If you’re a neighbor?
If your neighbor’s healthy tree falls on your property, unless they were clearly negligent (for example, cutting it down themselves), you and your insurance company are normally on the hook for its removal and any damages it caused coming down. If your neighbors were negligent, either in their actions or by not taking action to have a dead or dying tree removed, they may be responsible for your expenses and damages.
How Does the Soil Affect Trees in Aiken?
Aiken’s loamy sand soil is a practically ideal type for countless species to grow and thrive, as witnessed by the hundreds of different tree species that grace our streets, parks, and yards. From Hopeland Gardens to Hitchcock Woods, our rich, well-drained soil clearly offers the water, nutrients, and room for roots to grow well that our trees need for healthy growth.
Does Weather Affect Tree Health in Aiken?
Naturally, all weather, good and bad, will have an effect on the health and growth of trees. We are lucky in Aiken that our weather is generally so pleasant for both people and trees that our historic Winter Colony was settled just so people could improve their health in our desirable climate. While the rare tornado or hurricane remnants do blow through, most of our weather is fairly mild and presents little danger to our trees.
What If Dead Trees Are Near Power Lines in Aiken?
South Carolina Electric & Gas (SCEG) is responsible for trimming and removing brush and trees around power transmission lines to help prevent outages and ensure safety around the lines. Sometimes, only the part of a dead tree that may affect lines is removed, and you, the homeowner, may be responsible for the remainder of a dead tree. Regardless of how much of a dead tree is removed, the debris which remains is your responsibility, and the same holds true for tree debris after storms. If you see a dead tree that may cause utility problems, you should contact SCEG. To help prevent problems between trees and utility lines, the City of Aiken provides a list of approved trees of all sizes for landscaping purposes, including those smaller trees suitable for planting near power lines. While these guidelines are designed to regulate landscaping work done by contractors and developers, they offer excellent suggestions for appropriate trees for growing in Aiken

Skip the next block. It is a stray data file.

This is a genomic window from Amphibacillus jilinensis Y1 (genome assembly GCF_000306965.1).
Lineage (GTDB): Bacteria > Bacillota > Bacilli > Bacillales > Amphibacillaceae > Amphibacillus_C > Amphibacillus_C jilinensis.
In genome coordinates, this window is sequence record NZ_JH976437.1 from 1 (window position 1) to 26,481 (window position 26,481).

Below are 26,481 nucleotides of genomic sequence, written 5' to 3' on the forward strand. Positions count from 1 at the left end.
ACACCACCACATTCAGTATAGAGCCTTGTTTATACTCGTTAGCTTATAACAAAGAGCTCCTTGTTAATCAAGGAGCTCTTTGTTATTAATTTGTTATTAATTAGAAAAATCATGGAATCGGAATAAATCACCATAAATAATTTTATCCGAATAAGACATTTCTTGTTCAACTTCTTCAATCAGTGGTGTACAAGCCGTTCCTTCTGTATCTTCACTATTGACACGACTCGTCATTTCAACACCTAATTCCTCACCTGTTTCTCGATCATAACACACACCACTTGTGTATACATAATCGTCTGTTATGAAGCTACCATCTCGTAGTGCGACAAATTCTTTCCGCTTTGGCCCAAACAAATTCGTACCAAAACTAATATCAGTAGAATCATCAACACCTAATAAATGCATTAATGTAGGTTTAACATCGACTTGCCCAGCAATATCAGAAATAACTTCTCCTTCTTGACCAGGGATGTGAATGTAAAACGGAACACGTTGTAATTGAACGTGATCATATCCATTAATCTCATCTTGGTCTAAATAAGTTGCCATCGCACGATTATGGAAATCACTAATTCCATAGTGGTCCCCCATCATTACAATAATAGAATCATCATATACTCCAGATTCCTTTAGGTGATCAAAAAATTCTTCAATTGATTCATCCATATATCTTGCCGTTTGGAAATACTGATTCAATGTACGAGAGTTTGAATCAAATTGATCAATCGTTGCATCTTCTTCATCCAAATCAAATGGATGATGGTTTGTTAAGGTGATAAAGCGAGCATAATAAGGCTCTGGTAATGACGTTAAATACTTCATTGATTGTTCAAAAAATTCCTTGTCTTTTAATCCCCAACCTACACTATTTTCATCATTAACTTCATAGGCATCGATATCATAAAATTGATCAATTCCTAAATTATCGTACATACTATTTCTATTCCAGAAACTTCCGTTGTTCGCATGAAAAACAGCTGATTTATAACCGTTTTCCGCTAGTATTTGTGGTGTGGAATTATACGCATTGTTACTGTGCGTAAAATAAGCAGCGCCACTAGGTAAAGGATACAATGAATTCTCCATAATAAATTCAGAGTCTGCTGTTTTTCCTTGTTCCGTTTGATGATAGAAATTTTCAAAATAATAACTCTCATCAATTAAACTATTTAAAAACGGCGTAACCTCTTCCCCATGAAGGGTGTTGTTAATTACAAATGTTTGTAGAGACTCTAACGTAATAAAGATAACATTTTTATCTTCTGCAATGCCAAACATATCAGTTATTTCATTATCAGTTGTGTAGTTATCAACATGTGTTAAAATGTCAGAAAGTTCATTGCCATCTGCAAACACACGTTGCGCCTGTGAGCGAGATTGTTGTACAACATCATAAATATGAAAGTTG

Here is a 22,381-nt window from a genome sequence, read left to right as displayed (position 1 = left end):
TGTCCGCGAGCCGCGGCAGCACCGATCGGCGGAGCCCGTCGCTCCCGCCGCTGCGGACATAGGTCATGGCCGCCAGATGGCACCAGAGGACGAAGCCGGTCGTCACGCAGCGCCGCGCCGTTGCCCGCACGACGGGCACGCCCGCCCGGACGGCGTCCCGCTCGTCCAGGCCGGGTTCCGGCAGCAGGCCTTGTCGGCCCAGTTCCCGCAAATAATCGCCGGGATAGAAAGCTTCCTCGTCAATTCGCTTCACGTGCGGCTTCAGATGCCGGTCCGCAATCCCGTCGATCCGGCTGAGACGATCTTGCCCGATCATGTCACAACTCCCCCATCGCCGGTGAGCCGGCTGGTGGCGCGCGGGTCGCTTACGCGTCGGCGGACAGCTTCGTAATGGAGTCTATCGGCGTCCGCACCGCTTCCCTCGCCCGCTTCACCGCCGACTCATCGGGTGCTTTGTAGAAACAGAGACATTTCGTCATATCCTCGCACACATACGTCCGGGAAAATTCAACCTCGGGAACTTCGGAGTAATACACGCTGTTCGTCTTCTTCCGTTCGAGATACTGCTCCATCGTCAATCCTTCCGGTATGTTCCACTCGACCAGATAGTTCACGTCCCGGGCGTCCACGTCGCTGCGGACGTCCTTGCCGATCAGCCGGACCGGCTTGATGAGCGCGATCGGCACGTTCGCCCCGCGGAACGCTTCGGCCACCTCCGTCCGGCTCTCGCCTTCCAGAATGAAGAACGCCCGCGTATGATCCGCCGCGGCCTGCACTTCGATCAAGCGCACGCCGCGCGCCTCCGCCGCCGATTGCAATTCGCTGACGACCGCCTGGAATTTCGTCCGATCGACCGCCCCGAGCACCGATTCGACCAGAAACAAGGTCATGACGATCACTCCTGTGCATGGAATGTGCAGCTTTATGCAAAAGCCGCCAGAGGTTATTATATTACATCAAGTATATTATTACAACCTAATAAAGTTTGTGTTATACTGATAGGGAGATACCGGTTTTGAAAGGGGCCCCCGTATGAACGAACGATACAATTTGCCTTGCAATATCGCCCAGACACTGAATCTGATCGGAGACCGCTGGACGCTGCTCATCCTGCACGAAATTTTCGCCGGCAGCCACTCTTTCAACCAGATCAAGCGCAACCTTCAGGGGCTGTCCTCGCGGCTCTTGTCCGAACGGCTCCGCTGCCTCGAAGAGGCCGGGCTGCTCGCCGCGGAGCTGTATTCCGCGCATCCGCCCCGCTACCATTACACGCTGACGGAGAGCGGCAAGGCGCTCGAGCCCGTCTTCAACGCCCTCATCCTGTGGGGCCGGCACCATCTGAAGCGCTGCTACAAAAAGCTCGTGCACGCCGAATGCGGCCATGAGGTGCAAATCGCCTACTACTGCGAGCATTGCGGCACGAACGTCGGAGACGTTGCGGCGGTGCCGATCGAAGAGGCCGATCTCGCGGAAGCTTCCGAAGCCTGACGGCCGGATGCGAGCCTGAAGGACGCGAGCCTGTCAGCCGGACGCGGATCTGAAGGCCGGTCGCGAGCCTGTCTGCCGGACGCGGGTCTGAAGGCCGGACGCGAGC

How Much Does Tree Removal Usually Cost in Aiken?
Tree removal costs in Aiken are quite reasonable, with the average job costing between $450 and $650, though removing a tree which has already fallen will normally cost well below that. Of course, numerous aspects of a tree’s removal can affect its cost. Some of the more common are:
Size and Type of Tree
As you’d expect, larger trees will require larger costs to remove. Trees with more complicated branch and limb structures, taller trees or those with larger diameters, forked trunks, and other characteristics can add to the cost of removal, too.
Location and Accessibility
When we need to remove trees that are close to other trees, homes, garages, other outbuildings, play equipment, swimming pools, utility lines, landscaping, or other parts of your property and your neighbors’ which must be protected, costs will rise. Some tree removals require specialized equipment, and our ability to move that equipment close to the tree in question can also affect prices.
Additional Services and Expenses
Some tree removals, due to the tree itself or its location, may require specialized equipment, a larger work crew, or other added expenses. Many homeowners also opt for added services such as log splitting for firewood, debris chipping, or stump grinding, all of which can affect your bottom line.